Crist, a Republican-turned-independent who lost his bid for a Senate seat earlier this month, said Wednesday that he believes prosecutors were "trying to make a statement rather than have a hard-and-fast case" against Morrison, who was born and raised in Florida and attended Florida State University before dropping out.

    But Morrison's own attorney, Bob Josefsberg, said there was some very believeable testimony that the singer did expose himself.

    "There were credible witnesses and an honorable jury," Josefsberg said. "This wasn't some kangaroo court that in the old South lynched someone without any evidence. This was a fair trial."

    As for Morrison himself, "Jim didn't remember anything. He was a little drunk," the lawyer said.

    Agriculture Commissioner Charles Bronson, who twice saw The Doors perform, supports a pardon. Florida's chief financial officer and attorney general said they have not made up their minds.

    A pardon "would make a statement to a lot of people about Florida's attitude," Crist said. "We all have a responsibility where appropriate to seek forgiveness."

    Claude Kirk, who was governor at the time of the incident, suggested Crist has better things to do.

    "Are you kidding? It's all bull----," Kirk said. "It shouldn't be brought up, period. It's part of why the man wound up a junkie and dead."

    Some of those urging Crist not to grant the pardon pointed out that Morrison, had he been convicted today, would be put on a sex offenders list, especially since he exposed himself to minors.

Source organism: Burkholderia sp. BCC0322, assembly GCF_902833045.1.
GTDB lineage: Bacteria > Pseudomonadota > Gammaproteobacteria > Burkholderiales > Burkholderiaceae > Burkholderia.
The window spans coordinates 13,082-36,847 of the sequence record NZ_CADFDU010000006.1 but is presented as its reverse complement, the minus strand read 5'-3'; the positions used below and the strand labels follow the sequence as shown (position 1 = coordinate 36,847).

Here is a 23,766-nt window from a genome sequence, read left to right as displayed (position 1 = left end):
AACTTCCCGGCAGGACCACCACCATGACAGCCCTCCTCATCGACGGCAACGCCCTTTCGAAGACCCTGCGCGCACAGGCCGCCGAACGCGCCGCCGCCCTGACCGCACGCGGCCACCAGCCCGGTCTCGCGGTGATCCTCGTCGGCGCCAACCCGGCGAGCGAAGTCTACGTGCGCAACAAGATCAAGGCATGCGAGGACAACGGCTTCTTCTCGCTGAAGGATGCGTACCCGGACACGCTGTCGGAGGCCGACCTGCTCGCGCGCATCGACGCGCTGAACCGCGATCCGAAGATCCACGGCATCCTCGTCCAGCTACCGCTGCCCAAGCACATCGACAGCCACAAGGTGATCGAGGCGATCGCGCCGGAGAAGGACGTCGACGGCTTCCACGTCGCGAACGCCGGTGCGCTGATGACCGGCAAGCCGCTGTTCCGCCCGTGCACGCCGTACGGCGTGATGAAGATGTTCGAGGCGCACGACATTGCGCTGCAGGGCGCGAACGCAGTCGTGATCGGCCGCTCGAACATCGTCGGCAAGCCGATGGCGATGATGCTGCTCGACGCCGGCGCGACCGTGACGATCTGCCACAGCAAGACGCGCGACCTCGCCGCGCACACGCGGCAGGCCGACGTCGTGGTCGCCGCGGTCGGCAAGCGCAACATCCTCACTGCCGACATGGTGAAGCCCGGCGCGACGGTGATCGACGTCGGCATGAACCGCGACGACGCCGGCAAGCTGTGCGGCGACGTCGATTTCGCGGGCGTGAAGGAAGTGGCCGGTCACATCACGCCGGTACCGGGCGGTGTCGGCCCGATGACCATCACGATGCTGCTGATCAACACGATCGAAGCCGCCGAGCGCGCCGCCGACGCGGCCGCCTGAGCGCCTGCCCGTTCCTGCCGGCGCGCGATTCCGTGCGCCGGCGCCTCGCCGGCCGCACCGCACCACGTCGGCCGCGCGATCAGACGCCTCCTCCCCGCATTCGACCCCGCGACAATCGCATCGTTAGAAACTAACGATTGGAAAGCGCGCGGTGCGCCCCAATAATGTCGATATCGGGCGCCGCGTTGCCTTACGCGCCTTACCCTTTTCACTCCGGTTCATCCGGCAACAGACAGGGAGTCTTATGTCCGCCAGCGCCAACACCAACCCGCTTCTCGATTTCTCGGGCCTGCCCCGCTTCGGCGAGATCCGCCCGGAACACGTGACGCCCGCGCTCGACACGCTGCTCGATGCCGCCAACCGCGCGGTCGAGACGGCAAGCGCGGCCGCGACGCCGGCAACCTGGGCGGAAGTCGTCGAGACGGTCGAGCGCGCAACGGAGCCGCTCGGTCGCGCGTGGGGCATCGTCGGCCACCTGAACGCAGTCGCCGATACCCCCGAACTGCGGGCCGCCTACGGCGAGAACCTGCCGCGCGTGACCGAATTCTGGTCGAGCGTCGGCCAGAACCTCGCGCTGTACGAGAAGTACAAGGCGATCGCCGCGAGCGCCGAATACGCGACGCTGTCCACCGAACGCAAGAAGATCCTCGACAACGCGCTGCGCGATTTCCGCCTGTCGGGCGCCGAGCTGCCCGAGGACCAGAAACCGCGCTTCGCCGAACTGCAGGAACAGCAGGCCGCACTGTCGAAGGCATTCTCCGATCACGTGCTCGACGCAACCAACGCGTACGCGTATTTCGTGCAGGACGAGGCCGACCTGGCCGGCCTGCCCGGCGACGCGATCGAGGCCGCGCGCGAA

"Do you consider a sexual predator designation so low on the ladder of crimes that he should receive a pardon?" Alyce Burke asked in an e-mail. "Quite a strong statement to be made by you while the state and the country battle with sexual predators."

     
  2. You have chosen to ignore posts from Klaas. Show Klaas's posts

    Re: Florida Govenor wants to pardon Jim Morrison

    About 40 years too late.
     
  3. You have chosen to ignore posts from jesseyeric. Show jesseyeric's posts

    Re: Florida Govenor wants to pardon Jim Morrison

    I think they should slap a life sentence on Jim instead. He would have liked that better.
     
  4. You have chosen to ignore posts from shumirules. Show shumirules's posts

    Re: Florida Govenor wants to pardon Jim Morrison

    File this under the totally pointless category.
     
  5. You have chosen to ignore posts from jkjband. Show jkjband's posts

    Re: Florida Govenor wants to pardon Jim Morrison